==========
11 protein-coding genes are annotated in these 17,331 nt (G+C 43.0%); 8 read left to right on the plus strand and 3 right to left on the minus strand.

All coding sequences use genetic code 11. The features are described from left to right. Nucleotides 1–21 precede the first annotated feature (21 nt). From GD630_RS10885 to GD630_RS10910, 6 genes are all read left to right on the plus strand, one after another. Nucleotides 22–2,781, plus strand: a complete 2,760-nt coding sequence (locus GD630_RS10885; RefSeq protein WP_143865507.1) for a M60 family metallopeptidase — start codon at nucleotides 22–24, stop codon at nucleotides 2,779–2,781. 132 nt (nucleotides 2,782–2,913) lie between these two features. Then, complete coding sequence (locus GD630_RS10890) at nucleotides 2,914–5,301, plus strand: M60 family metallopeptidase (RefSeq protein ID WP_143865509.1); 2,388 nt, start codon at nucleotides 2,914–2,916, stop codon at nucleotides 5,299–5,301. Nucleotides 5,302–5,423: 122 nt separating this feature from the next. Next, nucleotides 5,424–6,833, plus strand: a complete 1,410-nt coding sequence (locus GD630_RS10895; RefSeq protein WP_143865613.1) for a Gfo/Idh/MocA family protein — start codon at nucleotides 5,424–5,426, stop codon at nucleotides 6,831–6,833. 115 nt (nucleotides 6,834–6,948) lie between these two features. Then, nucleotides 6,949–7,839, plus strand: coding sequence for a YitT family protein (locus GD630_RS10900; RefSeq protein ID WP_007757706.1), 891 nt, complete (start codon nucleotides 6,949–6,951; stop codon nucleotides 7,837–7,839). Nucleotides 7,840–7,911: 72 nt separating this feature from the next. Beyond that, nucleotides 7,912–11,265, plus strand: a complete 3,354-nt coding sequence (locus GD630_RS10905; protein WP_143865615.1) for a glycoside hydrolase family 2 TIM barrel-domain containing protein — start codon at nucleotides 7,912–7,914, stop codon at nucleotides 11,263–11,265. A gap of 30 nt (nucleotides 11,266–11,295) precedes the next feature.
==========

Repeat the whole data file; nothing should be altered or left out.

11 protein-coding genes are annotated in these 17,331 nt (G+C 43.0%); 8 read left to right on the plus strand and 3 right to left on the minus strand.

All coding sequences use genetic code 11. The features are described from left to right. Nucleotides 1–21 precede the first annotated feature (21 nt). From GD630_RS10885 to GD630_RS10910, 6 genes are all read left to right on the plus strand, one after another. Nucleotides 22–2,781, plus strand: a complete 2,760-nt coding sequence (locus GD630_RS10885; RefSeq protein WP_143865507.1) for a M60 family metallopeptidase — start codon at nucleotides 22–24, stop codon at nucleotides 2,779–2,781. 132 nt (nucleotides 2,782–2,913) lie between these two features. Then, complete coding sequence (locus GD630_RS10890) at nucleotides 2,914–5,301, plus strand: M60 family metallopeptidase (RefSeq protein ID WP_143865509.1); 2,388 nt, start codon at nucleotides 2,914–2,916, stop codon at nucleotides 5,299–5,301. Nucleotides 5,302–5,423: 122 nt separating this feature from the next. Next, nucleotides 5,424–6,833, plus strand: a complete 1,410-nt coding sequence (locus GD630_RS10895; RefSeq protein WP_143865613.1) for a Gfo/Idh/MocA family protein — start codon at nucleotides 5,424–5,426, stop codon at nucleotides 6,831–6,833. 115 nt (nucleotides 6,834–6,948) lie between these two features. Then, nucleotides 6,949–7,839, plus strand: coding sequence for a YitT family protein (locus GD630_RS10900; RefSeq protein ID WP_007757706.1), 891 nt, complete (start codon nucleotides 6,949–6,951; stop codon nucleotides 7,837–7,839). Nucleotides 7,840–7,911: 72 nt separating this feature from the next. Beyond that, nucleotides 7,912–11,265, plus strand: a complete 3,354-nt coding sequence (locus GD630_RS10905; protein WP_143865615.1) for a glycoside hydrolase family 2 TIM barrel-domain containing protein — start codon at nucleotides 7,912–7,914, stop codon at nucleotides 11,263–11,265. A gap of 30 nt (nucleotides 11,266–11,295) precedes the next feature.